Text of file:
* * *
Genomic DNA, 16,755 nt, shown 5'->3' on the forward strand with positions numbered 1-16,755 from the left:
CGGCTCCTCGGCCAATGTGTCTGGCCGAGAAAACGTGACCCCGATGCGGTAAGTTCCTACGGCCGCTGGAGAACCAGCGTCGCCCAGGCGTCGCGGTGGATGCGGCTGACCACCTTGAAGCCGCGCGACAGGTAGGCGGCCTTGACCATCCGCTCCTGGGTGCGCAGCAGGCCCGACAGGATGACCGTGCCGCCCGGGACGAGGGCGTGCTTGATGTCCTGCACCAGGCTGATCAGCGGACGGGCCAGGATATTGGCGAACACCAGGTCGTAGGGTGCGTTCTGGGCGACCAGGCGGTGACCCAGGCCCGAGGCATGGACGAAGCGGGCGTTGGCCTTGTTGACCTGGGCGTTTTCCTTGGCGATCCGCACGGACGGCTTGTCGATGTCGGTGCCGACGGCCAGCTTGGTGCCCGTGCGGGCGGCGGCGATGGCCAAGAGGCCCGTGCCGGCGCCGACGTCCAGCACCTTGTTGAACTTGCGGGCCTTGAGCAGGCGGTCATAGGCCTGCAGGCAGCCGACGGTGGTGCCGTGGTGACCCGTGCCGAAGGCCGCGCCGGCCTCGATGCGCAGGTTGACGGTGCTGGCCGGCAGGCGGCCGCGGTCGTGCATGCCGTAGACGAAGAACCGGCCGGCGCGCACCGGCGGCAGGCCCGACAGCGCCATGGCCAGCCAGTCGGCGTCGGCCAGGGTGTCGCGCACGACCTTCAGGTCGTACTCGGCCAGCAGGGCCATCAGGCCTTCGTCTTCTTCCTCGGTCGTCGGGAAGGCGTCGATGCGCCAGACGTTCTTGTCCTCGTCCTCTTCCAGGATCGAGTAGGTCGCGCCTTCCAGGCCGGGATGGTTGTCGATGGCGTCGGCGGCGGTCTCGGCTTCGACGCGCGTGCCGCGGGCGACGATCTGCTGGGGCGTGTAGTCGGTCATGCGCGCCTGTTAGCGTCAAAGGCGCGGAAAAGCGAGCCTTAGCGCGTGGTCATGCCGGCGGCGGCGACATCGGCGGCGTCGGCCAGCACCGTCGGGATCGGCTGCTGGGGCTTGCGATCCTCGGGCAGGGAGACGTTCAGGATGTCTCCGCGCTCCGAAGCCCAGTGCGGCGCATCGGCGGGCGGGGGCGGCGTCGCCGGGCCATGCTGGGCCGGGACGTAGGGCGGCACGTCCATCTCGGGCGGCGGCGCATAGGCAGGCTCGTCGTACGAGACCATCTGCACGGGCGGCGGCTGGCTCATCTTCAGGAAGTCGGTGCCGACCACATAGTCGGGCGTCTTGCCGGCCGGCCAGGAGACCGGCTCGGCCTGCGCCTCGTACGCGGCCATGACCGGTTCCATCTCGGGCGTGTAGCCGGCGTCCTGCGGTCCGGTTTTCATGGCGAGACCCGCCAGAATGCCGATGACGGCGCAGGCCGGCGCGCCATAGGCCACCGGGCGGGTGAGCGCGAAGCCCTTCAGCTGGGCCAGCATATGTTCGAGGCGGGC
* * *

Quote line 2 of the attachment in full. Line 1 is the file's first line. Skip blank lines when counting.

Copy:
CGGCTCCTCGGCCAATGTGTCTGGCCGAGAAAACGTGACCCCGATGCGGTAAGTTCCTACGGCCGCTGGAGAACCAGCGTCGCCCAGGCGTCGCGGTGGATGCGGCTGACCACCTTGAAGCCGCGCGACAGGTAGGCGGCCTTGACCATCCGCTCCTGGGTGCGCAGCAGGCCCGACAGGATGACCGTGCCGCCCGGGACGAGGGCGTGCTTGATGTCCTGCACCAGGCTGATCAGCGGACGGGCCAGGATATTGGCGAACACCAGGTCGTAGGGTGCGTTCTGGGCGACCAGGCGGTGACCCAGGCCCGAGGCATGGACGAAGCGGGCGTTGGCCTTGTTGACCTGGGCGTTTTCCTTGGCGATCCGCACGGACGGCTTGTCGATGTCGGTGCCGACGGCCAGCTTGGTGCCCGTGCGGGCGGCGGCGATGGCCAAGAGGCCCGTGCCGGCGCCGACGTCCAGCACCTTGTTGAACTTGCGGGCCTTGAGCAGGCGGTCATAGGCCTGCAGGCAGCCGACGGTGGTGCCGTGGTGACCCGTGCCGAAGGCCGCGCCGGCCTCGATGCGCAGGTTGACGGTGCTGGCCGGCAGGCGGCCGCGGTCGTGCATGCCGTAGACGAAGAACCGGCCGGCGCGCACCGGCGGCAGGCCCGACAGCGCCATGGCCAGCCAGTCGGCGTCGGCCAGGGTGTCGCGCACGACCTTCAGGTCGTACTCGGCCAGCAGGGCCATCAGGCCTTCGTCTTCTTCCTCGGTCGTCGGGAAGGCGTCGATGCGCCAGACGTTCTTGTCCTCGTCCTCTTCCAGGATCGAGTAGGTCGCGCCTTCCAGGCCGGGATGGTTGTCGATGGCGTCGGCGGCGGTCTCGGCTTCGACGCGCGTGCCGCGGGCGACGATCTGCTGGGGCGTGTAGTCGGTCATGCGCGCCTGTTAGCGTCAAAGGCGCGGAAAAGCGAGCCTTAGCGCGTGGTCATGCCGGCGGCGGCGACATCGGCGGCGTCGGCCAGCACCGTCGGGATCGGCTGCTGGGGCTTGCGATCCTCGGGCAGGGAGACGTTCAGGATGTCTCCGCGCTCCGAAGCCCAGTGCGGCGCATCGGCGGGCGGGGGCGGCGTCGCCGGGCCATGCTGGGCCGGGACGTAGGGCGGCACGTCCATCTCGGGCGGCGGCGCATAGGCAGGCTCGTCGTACGAGACCATCTGCACGGGCGGCGGCTGGCTCATCTTCAGGAAGTCGGTGCCGACCACATAGTCGGGCGTCTTGCCGGCCGGCCAGGAGACCGGCTCGGCCTGCGCCTCGTACGCGGCCATGACCGGTTCCATCTCGGGCGTGTAGCCGGCGTCCTGCGGTCCGGTTTTCATGGCGAGACCCGCCAGAATGCCGATGACGGCGCAGGCCGGCGCGCCATAGGCCACCGGGCGGGTGAGCGCGAAGCCCTTCAGCTGGGCCAGCATATGTTCGAGGCGGGC